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It's the second act, time to debate the Prime Directive

"When you've gone, will this world continue to exist? Will my wife and kids still be waiting for me at home?" Lt. McNary to Captain Picard in "The Big Goodbye."

Stories need conflict, the tension between what might and might not occur. Some conflicts are immediate and visceral, others are abstract and harder to quantify. Different genres seem to reflexively reach for certain conflicts, certain stereotypical problems. Horror and suspense stories are about danger, unseen threats and fight/flight responses. Romance stories often explore the tension between interpersonal love and societal expectations. People read thrillers and fantasy novels to see super-competent people struggle through unbelievable adversity, their hair consistently un-mussed.

Science Fiction, set on alien worlds, surrounded by mind-bending technology, is well positioned to handle questions of transcendence and the limits of human potential.

Abraham Maslow coined the term self-actualization as part of his Hierarchy of Needs, a sort of linear organization of the motivations behind people's actions. Maslow arranged his system so that each level of the hierarchy needs to be resolved before an individual moves on to confronting issues in the next highest level. So once an individual has enough to eat and drink, is secure in his or her environment, feels love and acceptance from others and is able to excel work and life, Maslow felt he or her might still need to confront larger, transpersonal considerations such as morality, self-fulfillment and problem-solving. Leaving aside questions of whether Maslow's assertions are supported by research, I've been using this model to organize my own examination of conflicts in the first season of Star Trek The Next Generation.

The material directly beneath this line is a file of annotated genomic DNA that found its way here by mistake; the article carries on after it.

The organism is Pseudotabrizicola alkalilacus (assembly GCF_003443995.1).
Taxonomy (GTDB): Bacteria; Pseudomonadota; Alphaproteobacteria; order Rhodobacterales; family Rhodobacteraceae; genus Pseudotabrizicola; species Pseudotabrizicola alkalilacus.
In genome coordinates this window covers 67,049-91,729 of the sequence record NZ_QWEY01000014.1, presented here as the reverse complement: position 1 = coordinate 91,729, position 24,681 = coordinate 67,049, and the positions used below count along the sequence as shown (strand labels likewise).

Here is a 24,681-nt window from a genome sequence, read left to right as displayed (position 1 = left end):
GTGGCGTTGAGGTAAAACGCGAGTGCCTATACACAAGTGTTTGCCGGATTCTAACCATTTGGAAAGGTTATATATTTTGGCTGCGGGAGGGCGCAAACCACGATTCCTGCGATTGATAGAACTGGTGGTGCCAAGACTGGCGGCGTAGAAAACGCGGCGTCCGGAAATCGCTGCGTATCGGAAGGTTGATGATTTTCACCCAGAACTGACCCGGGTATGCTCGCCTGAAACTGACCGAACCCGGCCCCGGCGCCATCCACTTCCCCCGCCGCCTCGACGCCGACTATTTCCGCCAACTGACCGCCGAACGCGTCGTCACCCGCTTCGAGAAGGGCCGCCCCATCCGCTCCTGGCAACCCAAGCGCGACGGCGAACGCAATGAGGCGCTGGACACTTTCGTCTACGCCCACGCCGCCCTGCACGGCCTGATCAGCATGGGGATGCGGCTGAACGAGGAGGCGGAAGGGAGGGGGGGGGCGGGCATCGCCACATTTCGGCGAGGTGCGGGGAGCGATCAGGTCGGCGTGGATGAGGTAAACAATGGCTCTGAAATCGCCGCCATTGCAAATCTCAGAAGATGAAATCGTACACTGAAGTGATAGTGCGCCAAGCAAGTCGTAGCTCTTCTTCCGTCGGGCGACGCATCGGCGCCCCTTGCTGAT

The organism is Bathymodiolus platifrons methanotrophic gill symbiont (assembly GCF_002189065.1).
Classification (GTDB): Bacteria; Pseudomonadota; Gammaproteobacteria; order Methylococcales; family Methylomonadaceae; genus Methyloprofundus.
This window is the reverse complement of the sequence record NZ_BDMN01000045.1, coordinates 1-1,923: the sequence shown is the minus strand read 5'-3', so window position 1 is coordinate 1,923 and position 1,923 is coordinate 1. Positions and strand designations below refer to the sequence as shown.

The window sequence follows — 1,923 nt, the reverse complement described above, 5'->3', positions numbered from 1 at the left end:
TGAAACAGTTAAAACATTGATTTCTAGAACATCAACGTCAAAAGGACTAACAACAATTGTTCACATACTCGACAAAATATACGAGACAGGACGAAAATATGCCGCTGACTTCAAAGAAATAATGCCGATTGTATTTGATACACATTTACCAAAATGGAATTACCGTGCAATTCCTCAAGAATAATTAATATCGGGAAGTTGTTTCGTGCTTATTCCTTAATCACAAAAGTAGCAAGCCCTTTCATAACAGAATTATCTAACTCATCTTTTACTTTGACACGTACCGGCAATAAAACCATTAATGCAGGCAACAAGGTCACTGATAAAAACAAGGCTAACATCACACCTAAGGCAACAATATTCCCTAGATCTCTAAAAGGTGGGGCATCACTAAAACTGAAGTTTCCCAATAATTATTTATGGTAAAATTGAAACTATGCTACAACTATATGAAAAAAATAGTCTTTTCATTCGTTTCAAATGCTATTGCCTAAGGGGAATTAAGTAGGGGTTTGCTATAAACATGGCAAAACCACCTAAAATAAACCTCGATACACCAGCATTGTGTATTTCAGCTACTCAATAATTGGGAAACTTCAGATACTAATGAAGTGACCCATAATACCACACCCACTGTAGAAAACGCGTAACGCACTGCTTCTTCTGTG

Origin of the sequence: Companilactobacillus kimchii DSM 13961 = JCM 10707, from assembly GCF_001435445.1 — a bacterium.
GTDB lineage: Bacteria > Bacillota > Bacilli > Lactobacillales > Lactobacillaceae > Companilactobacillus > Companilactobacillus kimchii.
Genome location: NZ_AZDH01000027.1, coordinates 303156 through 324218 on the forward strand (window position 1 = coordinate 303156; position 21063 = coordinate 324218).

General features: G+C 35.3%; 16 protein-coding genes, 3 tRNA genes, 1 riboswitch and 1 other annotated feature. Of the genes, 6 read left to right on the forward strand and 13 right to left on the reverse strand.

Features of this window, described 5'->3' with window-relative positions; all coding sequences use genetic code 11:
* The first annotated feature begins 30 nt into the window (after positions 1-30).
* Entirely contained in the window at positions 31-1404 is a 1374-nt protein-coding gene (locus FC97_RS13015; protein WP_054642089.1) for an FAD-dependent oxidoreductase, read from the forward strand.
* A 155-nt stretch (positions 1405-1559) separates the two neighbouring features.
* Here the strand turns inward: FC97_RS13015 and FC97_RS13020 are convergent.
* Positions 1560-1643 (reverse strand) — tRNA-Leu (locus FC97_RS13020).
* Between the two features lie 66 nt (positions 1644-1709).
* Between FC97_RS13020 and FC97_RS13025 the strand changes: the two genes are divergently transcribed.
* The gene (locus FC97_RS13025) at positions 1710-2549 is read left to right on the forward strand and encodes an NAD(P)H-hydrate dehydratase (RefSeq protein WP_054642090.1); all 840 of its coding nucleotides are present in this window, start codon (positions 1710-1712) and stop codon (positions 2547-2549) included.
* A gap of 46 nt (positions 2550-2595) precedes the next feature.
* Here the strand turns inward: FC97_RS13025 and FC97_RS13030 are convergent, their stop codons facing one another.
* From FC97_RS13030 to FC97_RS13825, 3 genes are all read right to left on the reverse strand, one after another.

In particular, I like using this model to explain why Star Trek TNG, compared to other television shows, focuses so much on the abstract. Whether debating the morality of terraforming, the possibility of interfering with an alien culture, or the nature of reality itself, the standard view we have of the show isn't a star ship swooping through a star field, or an away team firing phasers or even bizarre alien costumes (although each of these appear, obviously) but rather a group of people sitting around a conference table, hashing out problems in a meeting. One of the episode recap websites I enjoy even keeps a running count of how long it takes each episode to get to a "meeting scene;" spoiler alert: it's never very long.